Boat Prepping Starts Here and Now
A few simple maintenance steps can help ensure a great boating season.
Spring has arrived and we’re all eager to get on the water. The weather’s improving – in some locations it’s already spectacular – and the fish are biting.
But before you jump in the boat and crank up your outboard, there are a few basic but important maintenance items to review to ensure a great season and long life for your outboard. These recommendations are common for most outboards, but you should reference your maintenance manual or authorized service center.
For starters, let’s tackle the most obvious step: checking the engine oil. Oil and filter changes are typically recommended annually or every 100 hours, so if you’re taking the boat out for its inaugural run of 2020, it’s probably due for an oil change. Quicksilver’s Synthetic Blend handles our demanding, high performance needs.
Gearcase lube can’t be overlooked. Always check for leaks or puddling on the floor beneath the outboard when you first pull out your boat. Changes are easy and should be accomplished annually at a minimum. Replace with proper gearcase lubricant as dictated by your service manual; high-performance gearcases often require matching oils.
Moving on, serpentine or V-belts should be visually inspected regularly. If excessive wear is noted, most are best serviced or changed by an authorized service center. Though not overly complicated, these belts sometimes need a special tool to loosen. It’s a quick, inexpensive change for a skilled hand with the right gear. Quicksilver produces a quality belt for just about every boat motor out there.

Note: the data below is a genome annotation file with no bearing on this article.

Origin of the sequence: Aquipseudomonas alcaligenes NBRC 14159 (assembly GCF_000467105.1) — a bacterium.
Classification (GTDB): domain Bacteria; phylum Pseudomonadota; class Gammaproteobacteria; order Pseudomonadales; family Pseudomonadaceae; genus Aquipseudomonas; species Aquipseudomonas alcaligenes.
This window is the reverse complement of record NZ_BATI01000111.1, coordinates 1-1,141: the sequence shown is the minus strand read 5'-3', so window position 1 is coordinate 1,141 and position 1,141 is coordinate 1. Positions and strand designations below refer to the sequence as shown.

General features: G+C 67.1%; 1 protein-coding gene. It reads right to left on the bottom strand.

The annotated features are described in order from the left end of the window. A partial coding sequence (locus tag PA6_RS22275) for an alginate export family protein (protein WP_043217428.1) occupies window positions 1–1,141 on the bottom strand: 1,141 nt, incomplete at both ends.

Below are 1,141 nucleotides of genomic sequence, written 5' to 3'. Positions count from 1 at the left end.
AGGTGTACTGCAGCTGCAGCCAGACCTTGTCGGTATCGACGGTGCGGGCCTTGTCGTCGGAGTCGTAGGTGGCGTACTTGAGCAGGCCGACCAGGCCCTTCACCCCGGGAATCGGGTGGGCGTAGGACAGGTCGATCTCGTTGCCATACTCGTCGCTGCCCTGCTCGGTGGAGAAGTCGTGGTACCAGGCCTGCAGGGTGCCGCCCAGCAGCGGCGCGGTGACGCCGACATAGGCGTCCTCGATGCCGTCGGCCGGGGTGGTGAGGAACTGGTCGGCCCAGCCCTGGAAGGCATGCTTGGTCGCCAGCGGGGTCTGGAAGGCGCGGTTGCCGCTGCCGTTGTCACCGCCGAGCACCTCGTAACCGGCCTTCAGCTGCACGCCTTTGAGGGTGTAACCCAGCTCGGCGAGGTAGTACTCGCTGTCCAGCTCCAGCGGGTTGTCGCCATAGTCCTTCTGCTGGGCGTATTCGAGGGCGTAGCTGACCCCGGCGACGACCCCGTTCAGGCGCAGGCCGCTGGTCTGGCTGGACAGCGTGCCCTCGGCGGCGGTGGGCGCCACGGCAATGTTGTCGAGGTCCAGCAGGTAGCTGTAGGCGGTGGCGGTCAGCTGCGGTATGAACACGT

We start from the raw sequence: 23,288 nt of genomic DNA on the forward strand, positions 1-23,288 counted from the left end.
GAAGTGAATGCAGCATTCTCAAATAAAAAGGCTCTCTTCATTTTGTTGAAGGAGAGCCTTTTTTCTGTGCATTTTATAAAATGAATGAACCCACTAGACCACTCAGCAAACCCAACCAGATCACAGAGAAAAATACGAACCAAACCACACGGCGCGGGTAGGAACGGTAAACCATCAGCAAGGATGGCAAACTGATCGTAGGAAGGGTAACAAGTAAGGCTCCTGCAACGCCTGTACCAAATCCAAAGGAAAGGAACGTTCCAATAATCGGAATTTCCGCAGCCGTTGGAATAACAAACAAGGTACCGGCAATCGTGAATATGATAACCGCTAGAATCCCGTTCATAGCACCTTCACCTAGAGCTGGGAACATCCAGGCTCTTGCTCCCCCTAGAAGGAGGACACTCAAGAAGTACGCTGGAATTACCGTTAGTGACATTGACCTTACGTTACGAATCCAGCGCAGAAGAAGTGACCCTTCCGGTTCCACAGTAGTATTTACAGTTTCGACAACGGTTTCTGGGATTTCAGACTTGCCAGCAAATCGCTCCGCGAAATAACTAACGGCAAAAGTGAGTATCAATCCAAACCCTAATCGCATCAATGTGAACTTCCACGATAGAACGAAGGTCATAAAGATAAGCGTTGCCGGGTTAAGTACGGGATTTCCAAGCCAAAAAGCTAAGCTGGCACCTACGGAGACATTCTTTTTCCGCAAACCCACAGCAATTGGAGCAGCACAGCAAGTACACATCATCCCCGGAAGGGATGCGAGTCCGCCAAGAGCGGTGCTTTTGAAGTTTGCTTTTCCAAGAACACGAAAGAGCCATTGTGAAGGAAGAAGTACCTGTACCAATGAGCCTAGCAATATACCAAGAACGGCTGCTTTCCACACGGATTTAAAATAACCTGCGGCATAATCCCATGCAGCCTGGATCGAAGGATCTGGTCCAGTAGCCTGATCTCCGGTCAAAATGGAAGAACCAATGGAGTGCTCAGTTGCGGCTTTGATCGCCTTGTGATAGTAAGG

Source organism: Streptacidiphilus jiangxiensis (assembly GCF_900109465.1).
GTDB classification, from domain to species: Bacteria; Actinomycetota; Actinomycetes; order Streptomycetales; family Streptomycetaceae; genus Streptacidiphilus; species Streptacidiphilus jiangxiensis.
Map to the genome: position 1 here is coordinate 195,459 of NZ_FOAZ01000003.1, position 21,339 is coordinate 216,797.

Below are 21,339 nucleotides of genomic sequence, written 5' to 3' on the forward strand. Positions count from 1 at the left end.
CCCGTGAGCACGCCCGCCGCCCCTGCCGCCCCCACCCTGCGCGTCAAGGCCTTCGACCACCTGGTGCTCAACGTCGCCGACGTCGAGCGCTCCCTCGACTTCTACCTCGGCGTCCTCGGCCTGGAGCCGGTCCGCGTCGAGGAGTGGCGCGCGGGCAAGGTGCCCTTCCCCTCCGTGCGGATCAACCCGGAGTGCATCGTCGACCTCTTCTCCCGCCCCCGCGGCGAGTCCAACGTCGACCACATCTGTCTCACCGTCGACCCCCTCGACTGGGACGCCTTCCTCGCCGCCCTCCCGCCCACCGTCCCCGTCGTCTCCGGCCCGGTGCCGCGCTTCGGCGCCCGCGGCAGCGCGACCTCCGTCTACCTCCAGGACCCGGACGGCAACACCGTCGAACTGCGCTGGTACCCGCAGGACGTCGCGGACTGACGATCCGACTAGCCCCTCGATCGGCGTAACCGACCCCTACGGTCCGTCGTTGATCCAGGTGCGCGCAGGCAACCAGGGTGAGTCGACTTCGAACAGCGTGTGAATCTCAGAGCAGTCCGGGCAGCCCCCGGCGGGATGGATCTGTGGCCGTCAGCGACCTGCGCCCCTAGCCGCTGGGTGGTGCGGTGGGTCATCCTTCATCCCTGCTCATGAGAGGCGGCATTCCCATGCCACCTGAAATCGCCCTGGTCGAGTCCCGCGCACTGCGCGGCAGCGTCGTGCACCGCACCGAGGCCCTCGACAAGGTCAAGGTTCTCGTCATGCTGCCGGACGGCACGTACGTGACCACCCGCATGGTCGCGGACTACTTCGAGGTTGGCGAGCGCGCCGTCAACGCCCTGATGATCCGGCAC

Thermostats sit atop most modern outboards and should be checked each spring. It’s a good idea to remove the housing and give the inside a visual inspection to ensure there’s no debris that could cause a clog. Like many engine parts, “When in doubt, change it out.” Thermostats are typically easy to replace with the removal of just a couple bolts. Quicksilver’s replacement comes as an easy one-piece kit.
Moving inside the engine, most four-stroke outboards have an internal fuel / water separation filter. Servicing is simply a matter of disconnecting the water sensor and removing the filter. Any water can be dumped out, or the part can be replaced quickly.
Next up: spark plugs. It’s rather common for plugs to foul in many two-stroke outboards, however, newer four-stroke engines rarely have such problems. Still, all plugs should be inspected and changed if questionable. A special deep-well socket (maybe with an extension) might be necessary on larger outboards.
Fuel care is an often-overlooked maintenance item that affects more of today’s outboards than just about anything. With ethanol levels continuing to rise, fuel separation and related outboard damage is a real concern. In order to combat potential issues, it’s important to service and maintain the fuel itself. Quicksilver’s 1-2-3 fuel-care system handles this for the life of your outboard.
Quicksilver’s stage 1 “Quickare” should be used at every fuel fill-up and helps control fuel tank moisture, gumming and corrosion. “Quickleen” is stage 2 of the system and should be used every few trips to remove carbon buildup and extend spark plug life. At the end of each season, stage 3 “Quickstor” is used to stabilize fuel and keep internal parts lubricated. Be sure to run a bit through your outboard before winterization.
For many boaters, it’s time to get out and enjoy the water. But don’t skimp on preparation in all the excitement – a few hours of attention to your engine prior to your first run will ensure a great season ahead, and memories that will last a lifetime.